This paper deals with the computation of pair interaction energies for 4CB, 5CB, 6CB and 7CB molecular pairs but detailed results are reported only for 4CB at an intermediate distance of 10 Á for stacking and 8 Á for in-plane interactions. Similarly, a distance of 22 Á was set for terminal interactions. However, the salient features of the residual molecules (5CB, 6CB and 7CB) are shown in Fig. 1. The intermolecular separation was selected to eliminate the possibility of van der Waals contacts completely and keep the molecules within the range of short and medium-range interactions. Further, instead of finding the exact minimum energy configuration, we considered the general behaviour of the molecules surrounding a fixed molecule in a particular frame of reference.

SIMPLIFIED FORMULA AND COMPUTATIONAL DETAILS

The geometry of «CB molecules (4CB, 5CB, 6CB and 7CB) was constructed on the basis of the published crystallographic data with standard values of bond lengths and bond angles [9].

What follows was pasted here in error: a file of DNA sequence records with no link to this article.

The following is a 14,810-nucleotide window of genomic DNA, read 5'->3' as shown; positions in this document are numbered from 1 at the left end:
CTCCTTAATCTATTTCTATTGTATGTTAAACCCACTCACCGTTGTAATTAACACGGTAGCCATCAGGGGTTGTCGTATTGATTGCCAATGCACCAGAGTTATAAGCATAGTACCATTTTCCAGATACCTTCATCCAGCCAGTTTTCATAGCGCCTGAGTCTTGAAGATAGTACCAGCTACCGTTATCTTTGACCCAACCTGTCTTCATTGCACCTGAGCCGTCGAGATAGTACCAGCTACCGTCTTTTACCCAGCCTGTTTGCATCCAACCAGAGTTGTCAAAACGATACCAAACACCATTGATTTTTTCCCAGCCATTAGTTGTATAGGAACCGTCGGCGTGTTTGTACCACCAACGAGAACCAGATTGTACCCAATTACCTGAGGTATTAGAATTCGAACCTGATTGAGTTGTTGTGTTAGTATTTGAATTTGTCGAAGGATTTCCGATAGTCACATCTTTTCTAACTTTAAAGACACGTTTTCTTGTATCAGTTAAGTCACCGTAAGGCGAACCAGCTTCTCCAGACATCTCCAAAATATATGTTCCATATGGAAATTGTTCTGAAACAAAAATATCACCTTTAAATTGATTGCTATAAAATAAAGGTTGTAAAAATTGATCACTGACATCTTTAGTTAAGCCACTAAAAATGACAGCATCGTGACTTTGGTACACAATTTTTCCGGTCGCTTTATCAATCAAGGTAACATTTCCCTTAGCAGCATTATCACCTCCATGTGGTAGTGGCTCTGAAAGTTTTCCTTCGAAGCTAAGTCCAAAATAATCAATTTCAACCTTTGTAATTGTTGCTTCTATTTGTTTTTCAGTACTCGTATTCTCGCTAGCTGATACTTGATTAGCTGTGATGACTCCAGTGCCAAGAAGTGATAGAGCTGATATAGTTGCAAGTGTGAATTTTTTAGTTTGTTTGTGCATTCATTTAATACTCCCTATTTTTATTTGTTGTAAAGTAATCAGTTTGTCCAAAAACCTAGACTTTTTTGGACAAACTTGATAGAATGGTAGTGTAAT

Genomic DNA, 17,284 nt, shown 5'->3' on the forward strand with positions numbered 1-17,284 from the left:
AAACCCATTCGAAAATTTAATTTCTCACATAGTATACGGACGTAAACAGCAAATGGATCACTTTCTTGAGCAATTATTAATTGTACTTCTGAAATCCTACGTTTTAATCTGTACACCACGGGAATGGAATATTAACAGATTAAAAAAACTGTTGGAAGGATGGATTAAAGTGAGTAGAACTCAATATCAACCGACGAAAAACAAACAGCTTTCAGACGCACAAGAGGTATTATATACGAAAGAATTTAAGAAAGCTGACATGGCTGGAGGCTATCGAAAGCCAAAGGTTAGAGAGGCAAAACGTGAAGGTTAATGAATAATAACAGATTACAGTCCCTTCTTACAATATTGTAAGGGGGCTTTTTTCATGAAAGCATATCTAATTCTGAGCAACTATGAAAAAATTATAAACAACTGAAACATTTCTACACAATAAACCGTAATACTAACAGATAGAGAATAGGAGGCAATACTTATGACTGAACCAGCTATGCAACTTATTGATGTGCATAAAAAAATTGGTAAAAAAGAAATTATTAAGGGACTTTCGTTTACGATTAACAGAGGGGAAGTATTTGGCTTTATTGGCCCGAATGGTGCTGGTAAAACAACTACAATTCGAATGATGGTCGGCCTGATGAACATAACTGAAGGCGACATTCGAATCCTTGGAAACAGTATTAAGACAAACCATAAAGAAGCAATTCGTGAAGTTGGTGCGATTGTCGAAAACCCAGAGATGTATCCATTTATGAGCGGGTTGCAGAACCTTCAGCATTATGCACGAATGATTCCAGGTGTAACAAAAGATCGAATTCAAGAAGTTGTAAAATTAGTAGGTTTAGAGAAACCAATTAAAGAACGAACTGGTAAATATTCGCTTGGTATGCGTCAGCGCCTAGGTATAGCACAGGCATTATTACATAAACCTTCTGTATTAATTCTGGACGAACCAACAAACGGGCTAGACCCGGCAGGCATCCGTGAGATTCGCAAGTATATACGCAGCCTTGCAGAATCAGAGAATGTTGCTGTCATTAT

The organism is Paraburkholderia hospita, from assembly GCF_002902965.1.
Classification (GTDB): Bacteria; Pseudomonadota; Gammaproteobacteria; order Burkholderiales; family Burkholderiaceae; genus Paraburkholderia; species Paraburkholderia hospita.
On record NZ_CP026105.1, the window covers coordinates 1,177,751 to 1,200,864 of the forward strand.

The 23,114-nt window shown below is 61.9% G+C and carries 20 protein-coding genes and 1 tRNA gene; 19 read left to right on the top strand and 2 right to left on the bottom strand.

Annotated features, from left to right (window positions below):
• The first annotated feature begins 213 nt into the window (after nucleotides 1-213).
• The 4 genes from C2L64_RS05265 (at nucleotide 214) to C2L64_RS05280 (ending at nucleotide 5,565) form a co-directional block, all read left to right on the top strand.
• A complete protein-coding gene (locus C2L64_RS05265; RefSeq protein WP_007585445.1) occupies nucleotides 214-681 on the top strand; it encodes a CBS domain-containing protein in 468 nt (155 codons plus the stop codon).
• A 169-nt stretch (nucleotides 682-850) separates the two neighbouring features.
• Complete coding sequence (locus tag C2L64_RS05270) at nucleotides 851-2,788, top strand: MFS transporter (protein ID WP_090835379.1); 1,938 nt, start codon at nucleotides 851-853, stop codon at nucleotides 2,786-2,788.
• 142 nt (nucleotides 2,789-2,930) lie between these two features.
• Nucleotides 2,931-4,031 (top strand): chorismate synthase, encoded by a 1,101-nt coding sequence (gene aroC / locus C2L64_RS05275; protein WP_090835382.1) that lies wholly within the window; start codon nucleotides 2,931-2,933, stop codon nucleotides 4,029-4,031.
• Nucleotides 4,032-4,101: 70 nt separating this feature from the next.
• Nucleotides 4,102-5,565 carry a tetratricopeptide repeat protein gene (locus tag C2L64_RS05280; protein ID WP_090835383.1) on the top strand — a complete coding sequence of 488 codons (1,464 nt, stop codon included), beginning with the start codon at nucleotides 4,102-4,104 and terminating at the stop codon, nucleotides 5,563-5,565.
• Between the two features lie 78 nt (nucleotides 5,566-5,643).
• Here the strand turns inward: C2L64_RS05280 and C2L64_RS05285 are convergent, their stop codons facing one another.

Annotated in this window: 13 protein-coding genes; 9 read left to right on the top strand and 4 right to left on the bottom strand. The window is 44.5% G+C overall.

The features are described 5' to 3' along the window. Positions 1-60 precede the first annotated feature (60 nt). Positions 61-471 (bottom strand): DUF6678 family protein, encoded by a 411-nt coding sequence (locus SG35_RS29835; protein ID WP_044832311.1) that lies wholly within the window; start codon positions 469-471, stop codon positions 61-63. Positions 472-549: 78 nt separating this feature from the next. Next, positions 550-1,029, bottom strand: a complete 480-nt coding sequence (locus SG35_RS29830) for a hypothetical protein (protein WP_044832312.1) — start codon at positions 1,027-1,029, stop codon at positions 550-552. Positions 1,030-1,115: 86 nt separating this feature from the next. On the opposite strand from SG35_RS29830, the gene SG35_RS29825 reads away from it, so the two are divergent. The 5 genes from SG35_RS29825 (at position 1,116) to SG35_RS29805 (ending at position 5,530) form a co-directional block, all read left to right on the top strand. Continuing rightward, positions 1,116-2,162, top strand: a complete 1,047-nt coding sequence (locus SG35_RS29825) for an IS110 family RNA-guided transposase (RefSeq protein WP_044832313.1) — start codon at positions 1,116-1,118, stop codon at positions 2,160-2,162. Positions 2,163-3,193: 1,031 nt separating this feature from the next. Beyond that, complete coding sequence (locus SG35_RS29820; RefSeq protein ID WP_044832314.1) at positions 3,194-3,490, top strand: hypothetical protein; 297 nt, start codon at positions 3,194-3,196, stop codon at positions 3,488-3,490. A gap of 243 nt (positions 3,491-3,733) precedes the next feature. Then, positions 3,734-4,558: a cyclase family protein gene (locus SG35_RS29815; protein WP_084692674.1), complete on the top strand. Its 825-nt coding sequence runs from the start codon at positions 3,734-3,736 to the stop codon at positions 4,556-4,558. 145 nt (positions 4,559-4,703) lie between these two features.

In order to find the interaction energy of two molecules, it is necessary to compute atomic net charges and dipole moments with an all valence electron method. Hence, in the present work, the CNDO/2 method [10] was used to compute the net atomic

(5CB)

(6CB)

(7CB)

Fig. 1. Geometry of 4CB, 5CB, 6CB, and 7CB molecules.

charges and dipole moments at each atomic centre of the molecule because using only the Mulliken atomic net charges (given, for example, by an ab initio program) for the calculation of an electrostatic interaction would be in correct for two reasons: (i) the atomic dipoles must be taken into account, and (ii) the homopolar dipoles must be taken into account, or else atomic net charges obtained according to Lowdin's procedure should be used. An ab initio program which gives only Mulliken net charges is therefore quite misleading as concerns a reasonable representation of the molecular charge distribution in terms of charges and dipoles [11-13].